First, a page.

There are other datastructures that can be used for dictionary-like data in a functional way. There is a book by Chris Okasaki about them. One idea that might be adapted to this problem is that of red-black trees.

This problem is more complex than dictionary search because we need to know that neither $[a/x]$ nor $\hat x$ occurs in the right-hand sub-tree that arises from composition (in diagrammatic order) before we select an occurrence from the other sub-tree. So the items in the dictionary have both an "alphabetical" order that we use to search for them quickly and also the order in which they occur in the composite, from which we require the right-most.

Intuitively, composition is also a pullback. $f;g$ is the "pullback" of a morphism $g : B \to C$ along $f : A \to B$ to obtain a morphism of type $A \to C$.

One way of formalizing the intuition is to work in subsumptive reflexive graph categories (Dunphy & Reddy, Parametric Limits, LICS 2004), where we have "logical relations" in addition to morphisms. Perhaps there are other ways as well.

@Udday: pullbacks can be generalized, for example in fibered categories. What sort of generalization are you talking about?

Substitution is also composition if we represent the subset $P \subseteq B$ not as a monomorphism $P \hookrightarrow B$ but as a morphism $P\colon B \rightarrow \Omega$.

@Toby: that's a good point.

Jesús González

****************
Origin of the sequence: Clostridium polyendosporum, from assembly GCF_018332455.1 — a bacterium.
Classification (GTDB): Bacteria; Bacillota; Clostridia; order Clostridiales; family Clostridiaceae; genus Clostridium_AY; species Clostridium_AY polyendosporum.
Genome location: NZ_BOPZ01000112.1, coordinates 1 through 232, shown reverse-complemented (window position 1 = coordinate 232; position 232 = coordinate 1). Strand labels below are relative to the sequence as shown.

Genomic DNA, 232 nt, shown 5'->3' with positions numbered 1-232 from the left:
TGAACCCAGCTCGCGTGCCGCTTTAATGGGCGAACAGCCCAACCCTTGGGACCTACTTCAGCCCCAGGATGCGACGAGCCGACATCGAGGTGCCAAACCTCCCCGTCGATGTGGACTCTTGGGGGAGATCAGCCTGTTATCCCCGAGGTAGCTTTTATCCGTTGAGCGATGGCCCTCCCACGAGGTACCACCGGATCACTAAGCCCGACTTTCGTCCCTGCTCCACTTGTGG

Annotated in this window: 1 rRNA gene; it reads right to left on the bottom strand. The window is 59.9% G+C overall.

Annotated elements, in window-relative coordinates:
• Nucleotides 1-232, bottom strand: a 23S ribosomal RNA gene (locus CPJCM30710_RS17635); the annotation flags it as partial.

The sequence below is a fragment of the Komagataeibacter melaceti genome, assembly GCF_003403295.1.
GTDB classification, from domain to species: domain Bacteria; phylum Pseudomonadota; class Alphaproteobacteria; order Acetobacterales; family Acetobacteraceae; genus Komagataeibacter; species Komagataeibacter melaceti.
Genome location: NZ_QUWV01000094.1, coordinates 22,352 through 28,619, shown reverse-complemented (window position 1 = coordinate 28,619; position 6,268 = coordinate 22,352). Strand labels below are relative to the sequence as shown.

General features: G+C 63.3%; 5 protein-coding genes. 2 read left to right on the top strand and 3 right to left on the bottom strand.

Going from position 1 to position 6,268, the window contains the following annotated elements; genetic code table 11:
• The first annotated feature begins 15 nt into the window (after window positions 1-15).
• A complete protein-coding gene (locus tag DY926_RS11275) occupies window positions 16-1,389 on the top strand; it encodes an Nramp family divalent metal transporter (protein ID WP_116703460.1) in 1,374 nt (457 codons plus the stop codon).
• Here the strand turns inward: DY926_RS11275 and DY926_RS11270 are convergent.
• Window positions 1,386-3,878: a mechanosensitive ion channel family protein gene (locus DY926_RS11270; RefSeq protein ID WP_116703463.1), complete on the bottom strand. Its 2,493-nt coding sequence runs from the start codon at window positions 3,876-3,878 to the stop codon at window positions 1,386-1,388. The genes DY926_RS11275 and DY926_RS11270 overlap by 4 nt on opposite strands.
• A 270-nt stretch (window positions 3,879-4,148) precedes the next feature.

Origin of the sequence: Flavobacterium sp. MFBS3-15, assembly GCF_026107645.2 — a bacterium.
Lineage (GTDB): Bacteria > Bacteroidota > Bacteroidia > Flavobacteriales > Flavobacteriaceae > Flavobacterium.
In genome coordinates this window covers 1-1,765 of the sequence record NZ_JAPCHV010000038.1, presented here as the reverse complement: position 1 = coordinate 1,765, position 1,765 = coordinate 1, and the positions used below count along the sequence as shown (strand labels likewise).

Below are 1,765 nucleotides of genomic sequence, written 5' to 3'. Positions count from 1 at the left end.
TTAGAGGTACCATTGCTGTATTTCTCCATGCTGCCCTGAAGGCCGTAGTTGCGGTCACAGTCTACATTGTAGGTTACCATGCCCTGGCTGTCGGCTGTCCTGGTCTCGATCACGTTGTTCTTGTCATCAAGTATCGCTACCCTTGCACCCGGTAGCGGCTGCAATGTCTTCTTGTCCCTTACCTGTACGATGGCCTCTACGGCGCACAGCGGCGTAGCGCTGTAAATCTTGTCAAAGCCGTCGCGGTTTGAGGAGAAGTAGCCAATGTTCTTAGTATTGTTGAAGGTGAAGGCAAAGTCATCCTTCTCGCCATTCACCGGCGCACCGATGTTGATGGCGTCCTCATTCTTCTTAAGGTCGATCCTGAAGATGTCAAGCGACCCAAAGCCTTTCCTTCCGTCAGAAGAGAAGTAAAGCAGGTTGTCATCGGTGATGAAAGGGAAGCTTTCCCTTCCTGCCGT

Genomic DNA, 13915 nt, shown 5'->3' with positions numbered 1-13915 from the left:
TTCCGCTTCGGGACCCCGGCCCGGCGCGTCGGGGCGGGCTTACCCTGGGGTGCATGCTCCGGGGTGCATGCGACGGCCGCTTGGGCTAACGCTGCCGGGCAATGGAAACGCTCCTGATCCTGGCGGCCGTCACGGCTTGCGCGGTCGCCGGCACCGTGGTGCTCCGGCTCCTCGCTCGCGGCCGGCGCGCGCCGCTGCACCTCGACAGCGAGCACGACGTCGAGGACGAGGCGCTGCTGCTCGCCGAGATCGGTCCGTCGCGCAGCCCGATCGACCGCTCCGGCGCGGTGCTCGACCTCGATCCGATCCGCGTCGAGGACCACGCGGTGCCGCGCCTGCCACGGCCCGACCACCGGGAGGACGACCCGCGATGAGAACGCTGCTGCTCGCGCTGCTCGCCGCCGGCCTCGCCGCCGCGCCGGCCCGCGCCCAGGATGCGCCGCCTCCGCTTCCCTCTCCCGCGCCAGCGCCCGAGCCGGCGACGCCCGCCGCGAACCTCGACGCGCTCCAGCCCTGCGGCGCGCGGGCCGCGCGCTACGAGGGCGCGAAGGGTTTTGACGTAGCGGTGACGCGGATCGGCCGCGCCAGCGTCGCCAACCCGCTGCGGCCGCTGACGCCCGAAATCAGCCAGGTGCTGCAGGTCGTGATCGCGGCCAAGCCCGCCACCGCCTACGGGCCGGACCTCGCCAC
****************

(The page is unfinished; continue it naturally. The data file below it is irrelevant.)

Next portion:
On the pullback diagram, are the objets sets?, predicates? sets formed by predicates? When you say: "Q is the pullback of the inclusion P \hookrightarrow B along t", do you say it in the same why as "p2 is a pullback or fiber product of the pair. We also say that p2 is the pullback of f along g" from [ page 273]; if yes, then I must conclude that Q is an arrow, t(x) is an arrow, the inclusion from P to B is an arrow and the objects are the sets A, P & B; but then I'm missing the arrow from A to P and from A to B. My attempt:

I'm a noob and I'm going nuts trying to figure it out

Use the fact that a predicate $P$ on a set $A$ can be viewed as a subset inclusion $P \subseteq A$. That is, you should switch between "$P$ is a predicate on $A$", "$P$ is a subset of $A$" and "subset inclusion $i_P : P \to A$", as the occasion requires.

For instance, if someone says "substutution of a term into a predicate is pullback", then we clearly need a pullback square, so four arrows. The two arrows we start with are $t : B \to A$ (the substituted term) and the subset inclusion $i_P : P \to A$ (and you can figure this out because of the three forms of understanding "$P$ is a predicate on $A$" only this one is an arrow). The other two arrows are a subset inclusion $i_Q : Q \to B$ where $Q = \lbrace y \in B \mid t(y) \in P\rbrace$ and the arrow $Q \to P$ which is the restriction of $t$ to $Q$, i.e., it takes $y \in Q$ to $t(y) \in P$. Does that help?